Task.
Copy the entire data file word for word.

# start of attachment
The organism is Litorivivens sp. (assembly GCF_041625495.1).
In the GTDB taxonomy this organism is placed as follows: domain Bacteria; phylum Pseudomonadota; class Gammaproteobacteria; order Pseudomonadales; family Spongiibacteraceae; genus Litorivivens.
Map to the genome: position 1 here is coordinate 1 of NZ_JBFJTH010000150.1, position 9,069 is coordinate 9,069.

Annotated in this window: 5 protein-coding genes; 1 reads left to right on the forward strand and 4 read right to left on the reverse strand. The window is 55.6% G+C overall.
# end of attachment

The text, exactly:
The organism is Litorivivens sp. (assembly GCF_041625495.1).
In the GTDB taxonomy this organism is placed as follows: domain Bacteria; phylum Pseudomonadota; class Gammaproteobacteria; order Pseudomonadales; family Spongiibacteraceae; genus Litorivivens.
Map to the genome: position 1 here is coordinate 1 of NZ_JBFJTH010000150.1, position 9,069 is coordinate 9,069.

Annotated in this window: 5 protein-coding genes; 1 reads left to right on the forward strand and 4 read right to left on the reverse strand. The window is 55.6% G+C overall.